Press Release
May 25, 2006


The International Parliamentary Union (IPU), through its Committee on Human Rights, will continue to follow up the case of Anak-Pawis party-list Rep. Crispin Beltran whose immediate release from police detention it has sought from the Philippine government.

This was reported by Senate Minority Leader Aquilino Q. Pimentel, Jr. (PDP-Laban) who took up the case of Beltran and five other party-list representatives who are facing rebellion and sedition charges during the 114th IPU conference in Nairobi, Kenya from May 7-14.

Acting on the recommendation of the Committee on Human Rights, the IPU, during the plenary session on May 12, approved a resolution in which it expressed deep concern over the arrest and detention of Beltran and urged the Philippine authorities to release him particularly in view of the state of his health and the fact that a Makati Regional Trial Court ordered his release in March 2006.

The IPU noted that Mr. Beltran was arrested on the basis of a legally invalid arrest warrant. It said only later in the day of his arrest were inciting to sedition charges brought against him, and that only two and eight days, respectively after his arrest were two charges of rebellion brought against him.

The sequence of events suggests that there is little evidence against him, the IPU said.

The organization further pointed out that no arrest warrants have reportedly been issued against Beltran as it questioned what was the legal basis for his continued detention.

According to the IPU, the principle of presumption of innocence must be respected, which implies that pre-trial detention should be the exception and as short as possible.

The IPU requested its secretary general to convey this resolution to the parliamentary and other competent authorities, inviting them to provide the requested information. It also asked the Committee on Human Rights to continue examining this case and report to the IPU at its next session to be held during the 115th IPU Assembly (in October, 2006).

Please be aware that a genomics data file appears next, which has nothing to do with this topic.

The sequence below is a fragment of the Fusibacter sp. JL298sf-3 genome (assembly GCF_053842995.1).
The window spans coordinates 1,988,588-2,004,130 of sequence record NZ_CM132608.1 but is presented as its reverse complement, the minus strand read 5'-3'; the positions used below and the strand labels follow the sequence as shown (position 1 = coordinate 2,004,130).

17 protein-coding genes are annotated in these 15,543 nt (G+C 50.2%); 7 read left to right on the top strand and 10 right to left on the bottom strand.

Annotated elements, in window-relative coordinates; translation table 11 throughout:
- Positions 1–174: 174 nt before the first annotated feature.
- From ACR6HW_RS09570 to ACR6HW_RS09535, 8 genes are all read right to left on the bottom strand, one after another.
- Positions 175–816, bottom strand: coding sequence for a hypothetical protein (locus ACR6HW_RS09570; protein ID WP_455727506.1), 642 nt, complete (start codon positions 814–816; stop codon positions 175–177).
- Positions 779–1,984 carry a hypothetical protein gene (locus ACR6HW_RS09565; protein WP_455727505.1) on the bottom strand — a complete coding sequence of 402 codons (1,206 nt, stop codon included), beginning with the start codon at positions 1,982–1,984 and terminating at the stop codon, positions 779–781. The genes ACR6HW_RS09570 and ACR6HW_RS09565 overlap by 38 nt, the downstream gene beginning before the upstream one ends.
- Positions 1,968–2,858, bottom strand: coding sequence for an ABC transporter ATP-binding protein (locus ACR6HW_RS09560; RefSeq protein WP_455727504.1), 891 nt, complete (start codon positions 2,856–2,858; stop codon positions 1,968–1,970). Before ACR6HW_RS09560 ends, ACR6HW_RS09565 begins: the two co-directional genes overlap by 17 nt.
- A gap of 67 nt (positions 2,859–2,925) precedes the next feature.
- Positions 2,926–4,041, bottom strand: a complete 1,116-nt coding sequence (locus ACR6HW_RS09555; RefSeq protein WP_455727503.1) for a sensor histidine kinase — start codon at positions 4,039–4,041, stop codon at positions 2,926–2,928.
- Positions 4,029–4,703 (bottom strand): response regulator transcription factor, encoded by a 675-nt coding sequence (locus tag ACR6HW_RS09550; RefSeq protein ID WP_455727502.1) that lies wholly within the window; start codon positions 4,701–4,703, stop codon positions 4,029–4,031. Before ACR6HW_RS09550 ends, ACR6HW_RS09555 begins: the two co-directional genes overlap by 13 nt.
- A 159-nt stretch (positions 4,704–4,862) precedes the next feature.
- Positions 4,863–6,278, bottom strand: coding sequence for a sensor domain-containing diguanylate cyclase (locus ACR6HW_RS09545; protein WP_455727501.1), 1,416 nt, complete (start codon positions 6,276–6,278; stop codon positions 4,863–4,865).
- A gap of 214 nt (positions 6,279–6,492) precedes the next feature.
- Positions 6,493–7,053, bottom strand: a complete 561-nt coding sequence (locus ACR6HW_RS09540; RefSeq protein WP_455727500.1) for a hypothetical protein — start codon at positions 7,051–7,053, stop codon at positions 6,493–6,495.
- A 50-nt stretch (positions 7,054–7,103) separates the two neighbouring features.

In a written report to the Senate, Pimentel said he explained before the IPU Committee on Human Rights that Mr. Beltran was invited by law enforcement agents for questioning in connection with a rebellion case that was filed against him in 1985 during the Marcos authoritarian regime.

He said when President Ferdinand Marcos was deposed in 1986, Beltran was among the people amnestied by the Aquino administration. Thus, he said, there was no basis for holding Beltran liable for the so-called 1985 rebellion case.

Still, Beltran, who is now 73 years old and in bad health, is restrained of his liberty as he is still being detained in a police hospital amid reports that he was being charged with new cases of rebellion or sedition, Pimentel informed the IPU panel.

The whole case smacks of harassment because Beltran has not been afforded his right to be presumed innocent to confront the witnesses against him, to evaluate the evidence against him and to be granted bail if the evidence was not strong. Those rights are guaranteed in our Constitution and it appears that the administration has no compunction about ignoring those rights. By doing so, the administration is standing the Rule of Law on its head, Pimentel said.

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